It comes as no surprise that hackers do not make their victims aware of the fact that they have been hacked. What hackers do is that they penetrate our systems and infect them with a malware in order to take full control. However, there are some important signs that tell us that we might have been hacked.
he malware can remain hidden in the systems without us noticing, while the hacker can access our systems at any time in order to check if the malware planted was able to harass our devices. This is why we might not realize that a hacker is inside our system until it’s already too late.
In maritime, cyber-attacks on its operational technology (OT) systems have increased with the number of reported incidents set to reach record volumes by year end.
This happens because where OT networks are thought to be protected, they are often inadequate and based on industrial computerised system, operating in a permanent state of disconnection from the network or, alternatively, connected to port systems and the equipment manufacturer’s offices overseas via RF radio communication (wi-fi) or a cellular network (via SIM).
This gives the chance to hackers to access cranes, the storage systems, they can penetrate the core operational systems either through cellular connections, wi-fi, and USB sticks, and penetrate these systems directly.
How can seafarers know if they have been hacked
#1 Random browser pop-ups
If you receive constant, frequent, and random pop-ups while browsing different websites that generally don’t show them, it is almost certain that you have been hacked. Nowadays, many websites can bypass ad-blocker programs and show pop-ups. These kinds of websites cannot tell if you have been hacked or not. However, if unexpected pop-ups appear while browsing website that you regularly visit, it is a first sign that something is going wrong with your device.
#2 Auto-redirect to irrelevant websites
This is one of the most common ways that hackers “inform” you that you have been hacked. Usually, hackers are paid to redirect users to these unwanted websites. Once you open a URL, it will automatically redirect you to a different source without permissions. What happens is that when you enter some keywords in a search bar, the malware installed in your system will automatically redirect you to another website, regardless of what you’ve been searching before.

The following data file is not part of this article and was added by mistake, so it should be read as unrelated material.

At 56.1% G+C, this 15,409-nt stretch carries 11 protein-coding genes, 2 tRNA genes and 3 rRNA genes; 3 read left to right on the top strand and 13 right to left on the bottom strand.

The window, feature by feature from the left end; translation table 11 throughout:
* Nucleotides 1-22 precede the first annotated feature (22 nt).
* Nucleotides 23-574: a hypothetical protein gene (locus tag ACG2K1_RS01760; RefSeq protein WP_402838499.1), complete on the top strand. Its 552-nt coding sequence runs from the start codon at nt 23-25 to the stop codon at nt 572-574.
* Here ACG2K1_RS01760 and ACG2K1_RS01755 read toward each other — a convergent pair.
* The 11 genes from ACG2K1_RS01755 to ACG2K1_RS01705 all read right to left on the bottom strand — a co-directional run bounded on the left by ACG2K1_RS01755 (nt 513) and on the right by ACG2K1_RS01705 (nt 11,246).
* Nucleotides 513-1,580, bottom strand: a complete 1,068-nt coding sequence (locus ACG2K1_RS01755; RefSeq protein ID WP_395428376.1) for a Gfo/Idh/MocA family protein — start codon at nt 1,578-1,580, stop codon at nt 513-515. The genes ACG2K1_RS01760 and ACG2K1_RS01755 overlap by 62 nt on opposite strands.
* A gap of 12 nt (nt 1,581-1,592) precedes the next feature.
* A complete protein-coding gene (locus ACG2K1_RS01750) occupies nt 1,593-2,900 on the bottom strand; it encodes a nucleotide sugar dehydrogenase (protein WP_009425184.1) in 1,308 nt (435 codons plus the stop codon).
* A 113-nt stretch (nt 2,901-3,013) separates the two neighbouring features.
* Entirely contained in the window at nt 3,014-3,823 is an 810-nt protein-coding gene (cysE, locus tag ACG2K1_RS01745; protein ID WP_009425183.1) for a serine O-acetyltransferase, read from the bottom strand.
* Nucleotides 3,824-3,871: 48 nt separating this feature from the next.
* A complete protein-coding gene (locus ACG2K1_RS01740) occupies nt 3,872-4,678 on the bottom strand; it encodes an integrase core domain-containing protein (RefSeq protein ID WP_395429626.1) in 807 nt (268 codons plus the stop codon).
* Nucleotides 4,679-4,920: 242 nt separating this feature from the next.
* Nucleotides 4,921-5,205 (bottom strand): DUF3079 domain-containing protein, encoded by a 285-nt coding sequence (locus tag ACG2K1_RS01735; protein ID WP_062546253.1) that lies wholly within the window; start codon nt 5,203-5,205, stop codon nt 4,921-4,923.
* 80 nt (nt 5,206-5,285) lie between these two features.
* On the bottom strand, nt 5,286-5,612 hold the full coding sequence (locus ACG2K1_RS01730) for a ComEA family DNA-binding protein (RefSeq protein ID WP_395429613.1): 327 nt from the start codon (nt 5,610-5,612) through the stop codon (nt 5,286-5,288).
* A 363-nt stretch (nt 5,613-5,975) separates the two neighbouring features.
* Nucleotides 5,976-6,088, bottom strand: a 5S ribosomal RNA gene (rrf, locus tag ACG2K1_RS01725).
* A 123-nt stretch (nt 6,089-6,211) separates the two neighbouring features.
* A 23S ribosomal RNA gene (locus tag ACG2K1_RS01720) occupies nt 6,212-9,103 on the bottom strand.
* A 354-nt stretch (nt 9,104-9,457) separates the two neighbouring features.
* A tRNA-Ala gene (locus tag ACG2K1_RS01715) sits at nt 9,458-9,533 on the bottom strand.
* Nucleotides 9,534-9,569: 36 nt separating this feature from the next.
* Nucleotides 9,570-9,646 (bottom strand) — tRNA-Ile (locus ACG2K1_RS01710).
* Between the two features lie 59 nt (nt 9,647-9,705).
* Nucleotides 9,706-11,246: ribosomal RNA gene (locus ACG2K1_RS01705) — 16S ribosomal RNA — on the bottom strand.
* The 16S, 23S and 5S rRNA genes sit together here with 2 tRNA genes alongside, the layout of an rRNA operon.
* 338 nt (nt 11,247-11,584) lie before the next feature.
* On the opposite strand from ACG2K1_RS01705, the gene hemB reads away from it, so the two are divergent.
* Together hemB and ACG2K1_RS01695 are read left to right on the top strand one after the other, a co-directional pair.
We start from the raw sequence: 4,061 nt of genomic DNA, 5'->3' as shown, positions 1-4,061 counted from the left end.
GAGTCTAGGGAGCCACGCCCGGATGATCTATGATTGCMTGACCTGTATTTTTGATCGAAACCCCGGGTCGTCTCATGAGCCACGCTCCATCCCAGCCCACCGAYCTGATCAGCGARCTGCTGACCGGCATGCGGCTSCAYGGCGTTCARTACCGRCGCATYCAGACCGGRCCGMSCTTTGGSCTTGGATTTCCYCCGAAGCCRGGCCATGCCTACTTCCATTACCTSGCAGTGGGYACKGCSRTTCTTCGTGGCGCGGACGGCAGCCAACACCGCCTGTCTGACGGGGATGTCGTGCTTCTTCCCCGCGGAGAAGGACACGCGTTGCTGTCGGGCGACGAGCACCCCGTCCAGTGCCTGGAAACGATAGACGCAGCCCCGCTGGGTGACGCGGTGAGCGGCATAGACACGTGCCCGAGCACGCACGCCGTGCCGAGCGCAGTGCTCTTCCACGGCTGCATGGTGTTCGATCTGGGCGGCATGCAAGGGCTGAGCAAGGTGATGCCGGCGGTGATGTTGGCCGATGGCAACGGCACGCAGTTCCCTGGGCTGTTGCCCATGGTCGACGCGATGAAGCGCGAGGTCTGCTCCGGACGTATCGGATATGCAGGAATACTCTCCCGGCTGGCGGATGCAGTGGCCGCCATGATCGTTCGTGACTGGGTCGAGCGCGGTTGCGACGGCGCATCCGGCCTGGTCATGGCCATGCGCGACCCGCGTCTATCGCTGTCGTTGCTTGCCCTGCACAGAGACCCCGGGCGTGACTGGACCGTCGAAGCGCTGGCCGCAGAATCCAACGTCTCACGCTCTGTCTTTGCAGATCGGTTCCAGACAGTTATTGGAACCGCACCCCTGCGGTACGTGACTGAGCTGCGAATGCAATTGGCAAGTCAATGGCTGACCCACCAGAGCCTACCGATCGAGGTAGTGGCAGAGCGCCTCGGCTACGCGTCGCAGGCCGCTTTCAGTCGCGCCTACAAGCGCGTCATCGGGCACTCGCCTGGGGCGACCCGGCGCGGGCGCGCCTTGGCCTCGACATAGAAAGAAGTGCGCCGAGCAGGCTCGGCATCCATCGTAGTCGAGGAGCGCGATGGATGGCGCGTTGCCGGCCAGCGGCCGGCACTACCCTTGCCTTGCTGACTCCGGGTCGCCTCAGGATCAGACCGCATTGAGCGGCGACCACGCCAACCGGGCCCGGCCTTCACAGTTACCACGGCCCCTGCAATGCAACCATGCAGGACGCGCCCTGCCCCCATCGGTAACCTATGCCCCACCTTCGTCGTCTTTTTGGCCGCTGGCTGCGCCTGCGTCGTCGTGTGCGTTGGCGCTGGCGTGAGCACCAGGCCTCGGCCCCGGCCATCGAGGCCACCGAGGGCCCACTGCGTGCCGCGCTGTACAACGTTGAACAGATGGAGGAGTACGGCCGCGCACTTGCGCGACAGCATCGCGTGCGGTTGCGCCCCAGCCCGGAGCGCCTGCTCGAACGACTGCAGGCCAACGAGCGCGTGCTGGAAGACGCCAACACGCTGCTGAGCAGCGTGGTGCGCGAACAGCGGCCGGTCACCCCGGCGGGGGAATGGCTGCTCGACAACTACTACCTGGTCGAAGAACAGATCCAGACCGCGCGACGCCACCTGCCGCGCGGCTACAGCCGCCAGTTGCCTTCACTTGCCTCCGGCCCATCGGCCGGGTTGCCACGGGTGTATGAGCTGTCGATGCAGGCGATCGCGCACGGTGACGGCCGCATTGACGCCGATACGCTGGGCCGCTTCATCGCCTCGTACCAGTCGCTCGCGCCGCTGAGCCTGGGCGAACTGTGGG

#3 Messages that you did not send
We have all witnessed incidents where random messages and links are sent to our inbox from a friend or a person on our contact list. The hacker is using the accounts to send out a message to all our friends with either a link that will instantly start the download of a malicious file or redirect them to a malicious site. This could be a standard message or just a URL.
Sometimes, the hackers are personalizing the messages in order to make them appear real and increase the likelihood of someone clicking the link out of curiosity. For example, if a person or a group is telling you to have accessed your account and messaged you about it, you should certainly not click any links that they send, as these are false claims of a further attempt to access personal information. This is a clear sign that our system or social media accounts have been hacked.
#4 Unexpectedly wrong passwords
If you try to log in to a platform or website and the access is denied even though you are 100% sure that you’ve entered the right credentials, it is crystal clear that your account has been compromised and someone has stolen your details and changed the passwords. What usually happens is that the hacker has previously redirected you to a look-a-like page in order for you to enter your account details, for example to change your password for “security reason”. After that you can be quite sure that the hacker now possesses your credentials and will try to take advantage of your account.
How to protect seafarers from cyber risks
In order to be safe and protect their ships as well from cyber attacks, seafarers require training regarding internet usage not only on the vessel devices but their private devices as well. Namely, training must take place on software and systems, with seafarers needing to be educated on how to deal with threats from email attacks.
Moreover, crew need to be trained on when to give access, when not to, and how to report these emails if they suspect them to be an attempted hack. In fact, seafarers need to be trained on how to deal with updates, how to deal with password policies, and how to deal in general with onboard IT technology.
This will give them the tools to understand the threats for ship operations because then they will to know what can happen if they open an email, if they give access to somebody who they maybe don’t know.
One way that can happen is for shore personnel to inform the crew via regular feedback after a phishing email campaign has been sent out. This allows the seafarers to understand their mistakes and improve their knowledge on what to look out for in an email. This feedback aims to be a constant reminder of the importance of IT security onboard.
The hope is that once seafarers have received increased training on these issues the amount of successful cyber-attacks experienced by the industry will decrease, and the industry will be able to drastically reduce cyber risk and improve operational business, and processes.